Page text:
Submitted to: Journal of Aquatic Food Product Technology
Publication Type: Peer Reviewed Journal
Publication Acceptance Date: August 30, 2006
Publication Date: June 14, 2007
Citation: Kim, J.M., Green, B.W. 2007. Color, cooking loss, and textural properties of patties as affected by catfish belly flap mince size and cooking method. Journal of Aquatic Food Product Technology. 16:19-33. Interpretive Summary: The belly flap is removed from the channel catfish fillet as it is hand-trimmed during processing to yield a shank fillet, which is the most-commonly marketed form of catfish fillet. Belly flap meat is a low-valued product relative to shank fillets, and adding value to belly flap meat should increase product utilization and profitability of processing. Therefore, this study investigated the feasibility of making a catfish patty from belly flap meat. Catfish patties were made from fresh belly flap meat that had been ground to one of four particle sizes that ranged from coarse to fine. Patties then were baked or sealed in a plastic bag and cooked in hot water. Oven-baked patties lost more moisture during cooking than those cooked in hot water. Patty moisture loss during cooking increased as the meat particle size increased. Textural properties of the catfish patties were affected by the meat particle size and cooking method. Cooked patties made from finely ground belly flap meat were easier to bite through than patties made from coarsely ground meat. But, patties became harder and tougher as the meat particle size went from coarse to fine. Oven-baked patties were harder and tougher than patties cooked in hot water. The results of this experiment will guide further development of a food product that consumers will find desirable to consume. Successful development of a catfish patty will allow catfish processors to add value to a low-value product, thereby product utilization and profitability, and consumers will have access to nutritious, fish product.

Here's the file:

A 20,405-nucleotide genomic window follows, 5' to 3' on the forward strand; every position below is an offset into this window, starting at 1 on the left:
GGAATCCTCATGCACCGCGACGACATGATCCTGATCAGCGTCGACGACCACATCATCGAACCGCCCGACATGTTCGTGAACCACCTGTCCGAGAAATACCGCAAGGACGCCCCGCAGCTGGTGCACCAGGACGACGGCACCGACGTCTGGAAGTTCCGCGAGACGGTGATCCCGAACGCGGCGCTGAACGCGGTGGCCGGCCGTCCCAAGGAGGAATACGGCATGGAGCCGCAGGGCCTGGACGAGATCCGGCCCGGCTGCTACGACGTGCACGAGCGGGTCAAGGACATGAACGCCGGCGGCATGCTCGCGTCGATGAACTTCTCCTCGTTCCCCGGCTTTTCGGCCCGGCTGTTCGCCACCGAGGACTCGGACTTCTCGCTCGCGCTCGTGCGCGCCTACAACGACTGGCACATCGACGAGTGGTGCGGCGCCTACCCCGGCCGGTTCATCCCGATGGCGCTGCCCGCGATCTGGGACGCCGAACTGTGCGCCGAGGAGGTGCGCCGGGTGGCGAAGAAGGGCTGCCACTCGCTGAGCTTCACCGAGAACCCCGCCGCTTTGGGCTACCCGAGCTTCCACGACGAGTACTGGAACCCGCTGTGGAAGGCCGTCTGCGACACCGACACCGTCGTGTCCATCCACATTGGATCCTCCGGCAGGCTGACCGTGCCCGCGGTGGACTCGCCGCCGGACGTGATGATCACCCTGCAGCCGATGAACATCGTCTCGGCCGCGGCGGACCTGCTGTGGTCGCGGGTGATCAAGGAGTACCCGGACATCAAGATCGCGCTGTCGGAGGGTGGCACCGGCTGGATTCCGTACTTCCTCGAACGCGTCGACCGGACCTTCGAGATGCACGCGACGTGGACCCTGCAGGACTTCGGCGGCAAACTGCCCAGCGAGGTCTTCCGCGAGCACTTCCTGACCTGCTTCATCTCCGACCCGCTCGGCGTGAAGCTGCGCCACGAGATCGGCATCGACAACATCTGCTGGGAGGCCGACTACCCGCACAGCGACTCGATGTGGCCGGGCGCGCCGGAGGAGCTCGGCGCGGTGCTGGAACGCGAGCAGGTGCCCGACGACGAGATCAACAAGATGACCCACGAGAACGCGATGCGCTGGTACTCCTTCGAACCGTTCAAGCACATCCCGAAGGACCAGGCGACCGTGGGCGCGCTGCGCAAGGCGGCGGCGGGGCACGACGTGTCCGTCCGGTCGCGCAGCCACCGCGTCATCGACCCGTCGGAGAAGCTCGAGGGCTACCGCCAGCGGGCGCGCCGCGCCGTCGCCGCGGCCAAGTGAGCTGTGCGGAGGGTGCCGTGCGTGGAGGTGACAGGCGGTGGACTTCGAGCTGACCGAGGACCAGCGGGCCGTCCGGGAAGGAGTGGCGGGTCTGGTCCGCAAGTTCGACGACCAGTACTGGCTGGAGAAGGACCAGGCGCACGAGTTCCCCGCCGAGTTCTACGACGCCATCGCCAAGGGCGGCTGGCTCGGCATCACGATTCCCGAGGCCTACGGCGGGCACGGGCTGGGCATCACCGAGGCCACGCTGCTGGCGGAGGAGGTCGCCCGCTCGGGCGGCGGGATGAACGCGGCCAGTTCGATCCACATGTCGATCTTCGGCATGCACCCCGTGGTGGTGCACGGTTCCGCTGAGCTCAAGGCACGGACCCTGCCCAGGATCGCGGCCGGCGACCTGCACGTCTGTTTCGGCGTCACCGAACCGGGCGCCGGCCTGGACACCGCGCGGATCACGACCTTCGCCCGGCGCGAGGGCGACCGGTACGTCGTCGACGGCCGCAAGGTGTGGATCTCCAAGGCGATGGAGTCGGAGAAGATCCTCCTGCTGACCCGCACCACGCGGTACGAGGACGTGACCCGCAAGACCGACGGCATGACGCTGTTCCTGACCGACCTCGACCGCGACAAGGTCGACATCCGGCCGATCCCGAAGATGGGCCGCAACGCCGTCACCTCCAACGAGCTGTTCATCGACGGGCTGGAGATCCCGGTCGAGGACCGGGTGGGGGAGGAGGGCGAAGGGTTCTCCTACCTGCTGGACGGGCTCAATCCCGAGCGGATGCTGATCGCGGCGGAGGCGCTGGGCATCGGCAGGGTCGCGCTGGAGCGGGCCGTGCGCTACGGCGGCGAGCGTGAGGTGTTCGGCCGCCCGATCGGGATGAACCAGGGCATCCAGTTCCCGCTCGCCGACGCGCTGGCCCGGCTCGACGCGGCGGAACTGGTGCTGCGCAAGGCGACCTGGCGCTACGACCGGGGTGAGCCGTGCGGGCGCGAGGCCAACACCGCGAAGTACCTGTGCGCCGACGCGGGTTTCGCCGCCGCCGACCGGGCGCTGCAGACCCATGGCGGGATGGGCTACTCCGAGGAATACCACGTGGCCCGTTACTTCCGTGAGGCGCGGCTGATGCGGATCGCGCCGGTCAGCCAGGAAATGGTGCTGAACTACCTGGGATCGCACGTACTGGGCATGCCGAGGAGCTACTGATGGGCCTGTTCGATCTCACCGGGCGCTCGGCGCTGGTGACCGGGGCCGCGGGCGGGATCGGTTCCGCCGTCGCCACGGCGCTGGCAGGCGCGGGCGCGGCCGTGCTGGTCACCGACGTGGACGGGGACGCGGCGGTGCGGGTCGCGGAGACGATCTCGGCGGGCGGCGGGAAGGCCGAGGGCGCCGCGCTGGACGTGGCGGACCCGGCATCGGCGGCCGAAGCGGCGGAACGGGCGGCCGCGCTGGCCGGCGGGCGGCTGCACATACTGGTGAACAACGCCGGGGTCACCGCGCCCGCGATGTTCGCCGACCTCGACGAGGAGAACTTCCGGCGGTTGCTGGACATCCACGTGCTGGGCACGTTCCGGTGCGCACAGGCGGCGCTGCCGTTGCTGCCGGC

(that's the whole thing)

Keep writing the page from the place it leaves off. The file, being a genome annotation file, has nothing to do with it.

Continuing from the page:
Technical Abstract: Patties were prepared with different sizes of channel catfish belly flap mince. Belly flap meat was minced using four different sizes of openings of plate, mixed with salt, formed, and cooked by two methods, in water and oven. Results indicated no differences (p > 0.05) in Kramer break force in the patties cooked by different methods for the same size of mince. As the size of meat particles for patties decreased, hardness and gumminess increased, and color differed from fillet, but Kramer shear break force as well as percent cooking loss decreased (p < 0.05). Patties cooked in an oven showed greater color difference from fillet, percent cooking loss, hardness, and gumminess than those cooked in water for the same size of meat particles (P < 0.05).